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Electricity providers need to cut 500,000 tons of emissions, gas providers over 340,000 tons for 2022-2024



Chris Lisinski/SHNS

Electricity providers will need to cut half a million tons of greenhouse gas emissions and gas providers will need to trim more than 340,000 tons between 2022 and 2024 to comply with the first specific targets placed on utilities under the state’s new climate policy law.

In a letter to Mass Save program administrators, Energy and Environmental Affairs Secretary Kathleen Theoharides outlined a statewide goal of cutting 504,000 metric tons of carbon dioxide equivalent emissions from electric companies and 341,000 tons of carbon dioxide equivalent emissions from gas companies in the three-year period from 2022 to 2024.

The law Gov. Charlie Baker signed in March, which commits the state to achieve net-zero carbon emissions by 2050, requires the secretary to set targets every three years for Mass Save Energy Efficiency Plans.

As part of their bills, Massachusetts utility customers pay into a fund that Mass Save will use to reduce greenhouse gas emissions by steps such as electrifying buildings and reducing incentives for fossil fuel heating.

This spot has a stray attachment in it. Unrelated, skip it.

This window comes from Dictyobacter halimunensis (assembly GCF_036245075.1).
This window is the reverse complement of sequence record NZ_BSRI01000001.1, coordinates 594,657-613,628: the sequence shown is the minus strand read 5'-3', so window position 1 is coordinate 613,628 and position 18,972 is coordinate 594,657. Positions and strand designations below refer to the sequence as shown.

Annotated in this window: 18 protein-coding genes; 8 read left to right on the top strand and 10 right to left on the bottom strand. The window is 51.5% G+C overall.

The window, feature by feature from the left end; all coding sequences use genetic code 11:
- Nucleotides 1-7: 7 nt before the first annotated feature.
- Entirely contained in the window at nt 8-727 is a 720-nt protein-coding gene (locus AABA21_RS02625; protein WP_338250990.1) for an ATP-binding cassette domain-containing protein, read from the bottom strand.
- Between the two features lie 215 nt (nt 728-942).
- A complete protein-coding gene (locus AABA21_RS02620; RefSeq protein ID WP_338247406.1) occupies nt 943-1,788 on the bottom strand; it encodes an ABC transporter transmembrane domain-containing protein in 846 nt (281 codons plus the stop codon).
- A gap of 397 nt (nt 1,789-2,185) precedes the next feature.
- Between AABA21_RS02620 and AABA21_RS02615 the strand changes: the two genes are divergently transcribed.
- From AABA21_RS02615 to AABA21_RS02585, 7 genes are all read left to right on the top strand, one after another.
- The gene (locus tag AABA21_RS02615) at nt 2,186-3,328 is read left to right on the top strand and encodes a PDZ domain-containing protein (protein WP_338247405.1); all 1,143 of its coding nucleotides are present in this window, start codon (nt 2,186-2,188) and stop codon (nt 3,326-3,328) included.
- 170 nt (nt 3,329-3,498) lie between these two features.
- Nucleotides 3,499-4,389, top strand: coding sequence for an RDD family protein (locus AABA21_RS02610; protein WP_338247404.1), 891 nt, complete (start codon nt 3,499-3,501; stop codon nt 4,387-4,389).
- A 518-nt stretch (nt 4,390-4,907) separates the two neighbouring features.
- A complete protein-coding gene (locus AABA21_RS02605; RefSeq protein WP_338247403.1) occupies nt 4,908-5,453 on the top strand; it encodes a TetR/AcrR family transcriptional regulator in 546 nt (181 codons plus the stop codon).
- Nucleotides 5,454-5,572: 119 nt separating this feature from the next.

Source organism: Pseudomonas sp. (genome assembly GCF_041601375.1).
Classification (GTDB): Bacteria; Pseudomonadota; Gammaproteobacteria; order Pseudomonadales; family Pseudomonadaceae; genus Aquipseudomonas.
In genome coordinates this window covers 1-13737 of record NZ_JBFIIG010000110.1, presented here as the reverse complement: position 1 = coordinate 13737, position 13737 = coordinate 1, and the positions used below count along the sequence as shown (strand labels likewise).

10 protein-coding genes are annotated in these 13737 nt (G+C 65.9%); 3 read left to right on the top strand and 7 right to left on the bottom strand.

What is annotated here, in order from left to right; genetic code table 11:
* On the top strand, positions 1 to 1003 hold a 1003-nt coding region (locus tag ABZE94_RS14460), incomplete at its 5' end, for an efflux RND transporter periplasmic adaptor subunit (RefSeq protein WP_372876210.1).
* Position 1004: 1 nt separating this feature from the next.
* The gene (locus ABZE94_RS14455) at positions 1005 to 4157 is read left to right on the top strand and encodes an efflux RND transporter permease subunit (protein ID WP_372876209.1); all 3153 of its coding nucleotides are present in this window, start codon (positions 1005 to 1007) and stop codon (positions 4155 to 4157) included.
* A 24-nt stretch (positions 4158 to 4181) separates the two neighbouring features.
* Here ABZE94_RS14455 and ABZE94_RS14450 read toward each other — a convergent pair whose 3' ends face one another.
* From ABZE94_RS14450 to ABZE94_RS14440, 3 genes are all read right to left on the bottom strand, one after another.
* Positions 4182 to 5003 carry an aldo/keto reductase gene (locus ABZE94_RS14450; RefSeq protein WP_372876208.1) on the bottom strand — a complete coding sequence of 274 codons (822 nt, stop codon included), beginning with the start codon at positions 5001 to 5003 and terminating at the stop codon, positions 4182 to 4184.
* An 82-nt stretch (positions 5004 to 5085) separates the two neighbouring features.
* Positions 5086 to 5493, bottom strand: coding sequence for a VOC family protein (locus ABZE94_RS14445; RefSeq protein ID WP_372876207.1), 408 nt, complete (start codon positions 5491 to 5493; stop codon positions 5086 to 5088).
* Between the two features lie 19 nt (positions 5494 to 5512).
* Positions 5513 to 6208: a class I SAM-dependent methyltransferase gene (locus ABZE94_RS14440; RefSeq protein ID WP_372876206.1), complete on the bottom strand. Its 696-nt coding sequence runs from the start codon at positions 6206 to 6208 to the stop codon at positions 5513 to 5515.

“Our Mass Save programs will be a key policy driver to meeting our GHG emissions reduction requirements and the programs must reflect this imperative,” Theoharides wrote in her July 15 letter, sent on the statutory deadline for her to set the targets.

The climate law also requires economy-wide and sector-specific emissions limits to be set starting for 2025 and then again for 2030. For 2025, Theoharides recommended energy efficiency plans target annual carbon dioxide equivalent emissions reductions of 392,000 metric tons from residential electric energy, 252,000 metric tons from residential gas, 296,000 metric tons from commercial electricity, and 156,000 metric tons from commercial gas. The Energy Efficiency Advisory Council, which includes state, utility and public interest representatives, must vote on the 2022-2024 plans and submit them to the Department of Public Utilities by Oct. 31.

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